RisingEMOTIONS accepted to ACM Creativity & Cognition 2021
Carolina Aragón, Mahmood Jasim and Narges Mahyar recently had their paper “RisingEMOTIONS: Bridging Art and Technology to Increase Public Engagement with Climate Change” accepted to ACM Creativity & Cognition 2021. It will appear at the conference in June. Congratulations to all on a job well done!
Paper Abstract: In response to the threat posed by sea-level rise, coastal cities must rapidly adapt and transform vulnerable areas to protect endangered communities. As such, raising awareness and engaging affected communities in planning for adaptation strategies is critical. However,in the US, public engagement with climate change is low, especially among underrepresented populations. To address this challenge,we designed and implemented RisingEMOTIONS, a site-specific collaborative art installation situated in East Boston that combines public art with digital technology. The installation depicts the impacts of sea-level rise by visualizing local projected flood levels and the public’s emotions toward this threat. The community’s engagement with our project demonstrated the potential for public art to create interest and raise awareness of climate change. We discuss the potential for continued growth in the way that digital tools and public art can support equitable resilience planning through increased public engagement.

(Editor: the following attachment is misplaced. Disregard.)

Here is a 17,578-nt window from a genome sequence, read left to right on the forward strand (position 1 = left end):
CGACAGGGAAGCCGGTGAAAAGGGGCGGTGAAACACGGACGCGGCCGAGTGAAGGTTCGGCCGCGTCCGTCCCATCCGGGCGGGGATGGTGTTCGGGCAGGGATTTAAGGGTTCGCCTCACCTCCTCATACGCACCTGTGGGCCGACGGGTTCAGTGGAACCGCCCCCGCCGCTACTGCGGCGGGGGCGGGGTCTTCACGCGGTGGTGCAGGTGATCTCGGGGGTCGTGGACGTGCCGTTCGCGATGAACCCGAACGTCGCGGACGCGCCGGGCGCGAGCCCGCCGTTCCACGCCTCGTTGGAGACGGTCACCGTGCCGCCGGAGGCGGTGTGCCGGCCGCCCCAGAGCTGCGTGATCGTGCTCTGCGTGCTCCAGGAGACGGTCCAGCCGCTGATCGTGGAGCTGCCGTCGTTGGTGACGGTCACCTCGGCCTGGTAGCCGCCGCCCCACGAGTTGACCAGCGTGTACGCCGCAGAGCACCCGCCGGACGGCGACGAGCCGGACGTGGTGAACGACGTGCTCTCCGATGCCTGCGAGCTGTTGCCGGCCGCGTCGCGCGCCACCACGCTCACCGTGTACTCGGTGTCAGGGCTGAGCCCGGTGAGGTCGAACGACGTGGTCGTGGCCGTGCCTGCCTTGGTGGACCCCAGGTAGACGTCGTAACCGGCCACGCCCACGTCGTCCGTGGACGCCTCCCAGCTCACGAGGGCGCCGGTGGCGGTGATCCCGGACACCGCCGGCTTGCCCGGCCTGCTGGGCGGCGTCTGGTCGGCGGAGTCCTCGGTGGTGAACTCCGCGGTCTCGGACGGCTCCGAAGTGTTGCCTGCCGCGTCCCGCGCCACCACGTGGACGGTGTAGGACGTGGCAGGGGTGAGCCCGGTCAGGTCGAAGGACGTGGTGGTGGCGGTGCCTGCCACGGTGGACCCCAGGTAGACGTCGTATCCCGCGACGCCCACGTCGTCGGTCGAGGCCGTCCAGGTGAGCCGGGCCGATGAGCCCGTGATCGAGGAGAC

CommunityPulse to appear in DIS 2021 – Congratulations Mahmood Jasim, Prof. Sarvghad & Prof. Mahyar!
Recently, Mahmood Jasim, Enamul Hoque, Ali Sarvghad and Narges Mahyar had their paper “CommunityPulse: Facilitating Community Input Analysis by Surfacing Hidden Insights, Reflections, and Priorities” accepted to ACM Designing Interactive Systems (DIS) 2021. Congratulations to all involved!
Paper Abstract: Increased access to online engagement platforms has created a shift in civic practice, enabling civic leaders to broaden their outreach tocollect a larger number of community input, such as comments and ideas. However, sensemaking of such input remains a challenge dueto the unstructured nature of text comments and ambiguity of human language. Hence, community input is often left unanalyzed andunutilized in policymaking. To address this problem, we interviewed 14 civic leaders to understand their practices and requirements.We identified challenges around organizing the unstructured community input and surfacing community’s reflections beyond binarysentiments. Based on these insights, we built CommunityPulse, an interactive system that combines text analysis and visualization toscaffold different facets of community input. Our evaluation with another 15 experts suggests CommunityPulse’s efficacy in surfacingmultiple facets such as reflections, priorities, and hidden insights while reducing the required time, effort, and expertise for communityinput analysis.